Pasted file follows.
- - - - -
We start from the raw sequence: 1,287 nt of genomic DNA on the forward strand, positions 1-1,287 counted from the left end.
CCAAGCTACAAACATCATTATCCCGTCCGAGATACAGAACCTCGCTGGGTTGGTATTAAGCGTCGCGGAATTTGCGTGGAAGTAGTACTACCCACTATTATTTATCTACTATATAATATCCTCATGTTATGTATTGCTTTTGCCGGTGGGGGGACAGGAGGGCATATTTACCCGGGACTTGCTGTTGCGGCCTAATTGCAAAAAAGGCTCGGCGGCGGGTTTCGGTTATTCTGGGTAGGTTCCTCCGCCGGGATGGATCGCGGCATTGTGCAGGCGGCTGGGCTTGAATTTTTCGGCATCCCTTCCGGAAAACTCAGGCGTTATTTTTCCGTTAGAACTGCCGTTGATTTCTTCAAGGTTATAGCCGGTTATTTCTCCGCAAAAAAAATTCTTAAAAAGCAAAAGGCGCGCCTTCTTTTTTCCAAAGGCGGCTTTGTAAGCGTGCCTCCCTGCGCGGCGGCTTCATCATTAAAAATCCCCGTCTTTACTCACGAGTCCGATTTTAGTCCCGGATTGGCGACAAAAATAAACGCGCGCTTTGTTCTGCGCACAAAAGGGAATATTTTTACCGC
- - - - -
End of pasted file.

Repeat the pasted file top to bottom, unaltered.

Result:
We start from the raw sequence: 1,287 nt of genomic DNA on the forward strand, positions 1-1,287 counted from the left end.
CCAAGCTACAAACATCATTATCCCGTCCGAGATACAGAACCTCGCTGGGTTGGTATTAAGCGTCGCGGAATTTGCGTGGAAGTAGTACTACCCACTATTATTTATCTACTATATAATATCCTCATGTTATGTATTGCTTTTGCCGGTGGGGGGACAGGAGGGCATATTTACCCGGGACTTGCTGTTGCGGCCTAATTGCAAAAAAGGCTCGGCGGCGGGTTTCGGTTATTCTGGGTAGGTTCCTCCGCCGGGATGGATCGCGGCATTGTGCAGGCGGCTGGGCTTGAATTTTTCGGCATCCCTTCCGGAAAACTCAGGCGTTATTTTTCCGTTAGAACTGCCGTTGATTTCTTCAAGGTTATAGCCGGTTATTTCTCCGCAAAAAAAATTCTTAAAAAGCAAAAGGCGCGCCTTCTTTTTTCCAAAGGCGGCTTTGTAAGCGTGCCTCCCTGCGCGGCGGCTTCATCATTAAAAATCCCCGTCTTTACTCACGAGTCCGATTTTAGTCCCGGATTGGCGACAAAAATAAACGCGCGCTTTGTTCTGCGCACAAAAGGGAATATTTTTACCGC